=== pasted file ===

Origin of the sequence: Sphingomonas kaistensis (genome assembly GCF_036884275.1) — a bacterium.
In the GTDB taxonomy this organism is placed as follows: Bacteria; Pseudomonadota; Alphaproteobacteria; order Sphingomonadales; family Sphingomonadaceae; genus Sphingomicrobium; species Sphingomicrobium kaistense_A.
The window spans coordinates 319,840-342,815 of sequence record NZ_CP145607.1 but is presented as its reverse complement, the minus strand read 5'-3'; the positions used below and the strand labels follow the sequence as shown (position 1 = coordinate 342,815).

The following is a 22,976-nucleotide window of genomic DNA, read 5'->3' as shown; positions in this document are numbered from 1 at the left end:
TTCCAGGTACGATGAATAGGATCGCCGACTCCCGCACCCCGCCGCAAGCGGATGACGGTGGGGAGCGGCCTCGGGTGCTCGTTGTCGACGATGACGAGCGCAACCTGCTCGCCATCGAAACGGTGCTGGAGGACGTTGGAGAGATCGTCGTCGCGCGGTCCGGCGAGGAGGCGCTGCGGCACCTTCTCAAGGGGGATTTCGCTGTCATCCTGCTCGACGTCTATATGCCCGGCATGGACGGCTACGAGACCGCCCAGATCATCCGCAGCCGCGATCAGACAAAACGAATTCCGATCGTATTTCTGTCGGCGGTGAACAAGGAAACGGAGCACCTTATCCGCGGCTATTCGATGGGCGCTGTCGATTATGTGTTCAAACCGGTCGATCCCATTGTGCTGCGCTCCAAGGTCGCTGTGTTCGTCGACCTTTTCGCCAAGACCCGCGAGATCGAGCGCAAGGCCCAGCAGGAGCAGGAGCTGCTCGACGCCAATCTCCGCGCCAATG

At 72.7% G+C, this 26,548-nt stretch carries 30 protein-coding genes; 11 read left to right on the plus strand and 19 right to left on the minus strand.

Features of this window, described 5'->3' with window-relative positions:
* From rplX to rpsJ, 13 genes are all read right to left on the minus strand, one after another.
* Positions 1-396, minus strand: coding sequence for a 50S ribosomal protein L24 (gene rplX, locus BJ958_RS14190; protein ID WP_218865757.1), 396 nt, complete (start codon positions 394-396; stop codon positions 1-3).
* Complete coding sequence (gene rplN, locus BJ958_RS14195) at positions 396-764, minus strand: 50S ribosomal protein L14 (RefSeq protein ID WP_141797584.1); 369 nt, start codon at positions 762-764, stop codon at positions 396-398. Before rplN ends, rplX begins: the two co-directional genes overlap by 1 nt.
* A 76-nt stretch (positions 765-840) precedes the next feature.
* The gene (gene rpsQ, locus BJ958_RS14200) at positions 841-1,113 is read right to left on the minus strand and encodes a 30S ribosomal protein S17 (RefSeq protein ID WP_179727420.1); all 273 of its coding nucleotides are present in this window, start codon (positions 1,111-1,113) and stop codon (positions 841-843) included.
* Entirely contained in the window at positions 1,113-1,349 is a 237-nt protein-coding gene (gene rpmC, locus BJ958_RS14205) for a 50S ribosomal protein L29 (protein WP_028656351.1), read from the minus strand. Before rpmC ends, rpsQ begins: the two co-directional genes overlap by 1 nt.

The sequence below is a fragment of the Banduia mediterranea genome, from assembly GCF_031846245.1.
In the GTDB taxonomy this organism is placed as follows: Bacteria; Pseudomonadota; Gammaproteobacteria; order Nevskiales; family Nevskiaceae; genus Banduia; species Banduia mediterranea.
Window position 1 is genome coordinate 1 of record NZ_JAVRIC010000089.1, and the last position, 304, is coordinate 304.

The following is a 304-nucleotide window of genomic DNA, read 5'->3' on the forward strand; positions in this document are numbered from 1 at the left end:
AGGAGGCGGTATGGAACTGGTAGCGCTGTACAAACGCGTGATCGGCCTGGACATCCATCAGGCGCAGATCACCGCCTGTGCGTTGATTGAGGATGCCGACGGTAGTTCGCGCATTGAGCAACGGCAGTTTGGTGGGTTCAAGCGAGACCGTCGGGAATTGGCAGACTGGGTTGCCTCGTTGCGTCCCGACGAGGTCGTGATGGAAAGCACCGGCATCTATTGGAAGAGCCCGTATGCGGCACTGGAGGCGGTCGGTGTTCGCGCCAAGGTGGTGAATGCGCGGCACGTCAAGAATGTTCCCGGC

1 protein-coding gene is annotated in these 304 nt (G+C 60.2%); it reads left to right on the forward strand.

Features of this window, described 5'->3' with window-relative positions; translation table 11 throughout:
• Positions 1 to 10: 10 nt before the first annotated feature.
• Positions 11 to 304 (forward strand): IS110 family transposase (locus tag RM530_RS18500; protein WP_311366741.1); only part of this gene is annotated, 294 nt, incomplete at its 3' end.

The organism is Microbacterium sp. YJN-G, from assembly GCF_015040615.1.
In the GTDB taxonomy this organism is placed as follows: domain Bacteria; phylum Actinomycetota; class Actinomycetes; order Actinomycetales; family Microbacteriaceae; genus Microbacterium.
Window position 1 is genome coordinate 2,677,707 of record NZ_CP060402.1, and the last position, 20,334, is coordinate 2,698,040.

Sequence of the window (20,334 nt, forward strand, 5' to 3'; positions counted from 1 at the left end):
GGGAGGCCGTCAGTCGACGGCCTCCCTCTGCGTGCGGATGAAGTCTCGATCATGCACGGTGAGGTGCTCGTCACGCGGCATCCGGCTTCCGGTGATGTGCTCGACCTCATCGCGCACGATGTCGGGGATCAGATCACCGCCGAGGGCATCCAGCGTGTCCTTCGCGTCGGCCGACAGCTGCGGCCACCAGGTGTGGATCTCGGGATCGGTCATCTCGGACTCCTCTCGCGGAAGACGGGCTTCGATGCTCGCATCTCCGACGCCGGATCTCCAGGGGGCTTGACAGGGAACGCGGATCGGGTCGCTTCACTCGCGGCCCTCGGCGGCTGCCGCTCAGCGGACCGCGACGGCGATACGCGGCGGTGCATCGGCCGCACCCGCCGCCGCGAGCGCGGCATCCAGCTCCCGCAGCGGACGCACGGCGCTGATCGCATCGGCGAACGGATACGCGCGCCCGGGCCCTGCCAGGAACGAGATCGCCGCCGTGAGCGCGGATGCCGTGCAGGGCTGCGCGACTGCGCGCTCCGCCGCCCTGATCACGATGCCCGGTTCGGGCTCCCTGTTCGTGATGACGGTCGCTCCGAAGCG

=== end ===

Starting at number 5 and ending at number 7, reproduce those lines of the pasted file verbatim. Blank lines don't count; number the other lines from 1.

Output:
TTCCAGGTACGATGAATAGGATCGCCGACTCCCGCACCCCGCCGCAAGCGGATGACGGTGGGGAGCGGCCTCGGGTGCTCGTTGTCGACGATGACGAGCGCAACCTGCTCGCCATCGAAACGGTGCTGGAGGACGTTGGAGAGATCGTCGTCGCGCGGTCCGGCGAGGAGGCGCTGCGGCACCTTCTCAAGGGGGATTTCGCTGTCATCCTGCTCGACGTCTATATGCCCGGCATGGACGGCTACGAGACCGCCCAGATCATCCGCAGCCGCGATCAGACAAAACGAATTCCGATCGTATTTCTGTCGGCGGTGAACAAGGAAACGGAGCACCTTATCCGCGGCTATTCGATGGGCGCTGTCGATTATGTGTTCAAACCGGTCGATCCCATTGTGCTGCGCTCCAAGGTCGCTGTGTTCGTCGACCTTTTCGCCAAGACCCGCGAGATCGAGCGCAAGGCCCAGCAGGAGCAGGAGCTGCTCGACGCCAATCTCCGCGCCAATG

At 72.7% G+C, this 26,548-nt stretch carries 30 protein-coding genes; 11 read left to right on the plus strand and 19 right to left on the minus strand.

Features of this window, described 5'->3' with window-relative positions: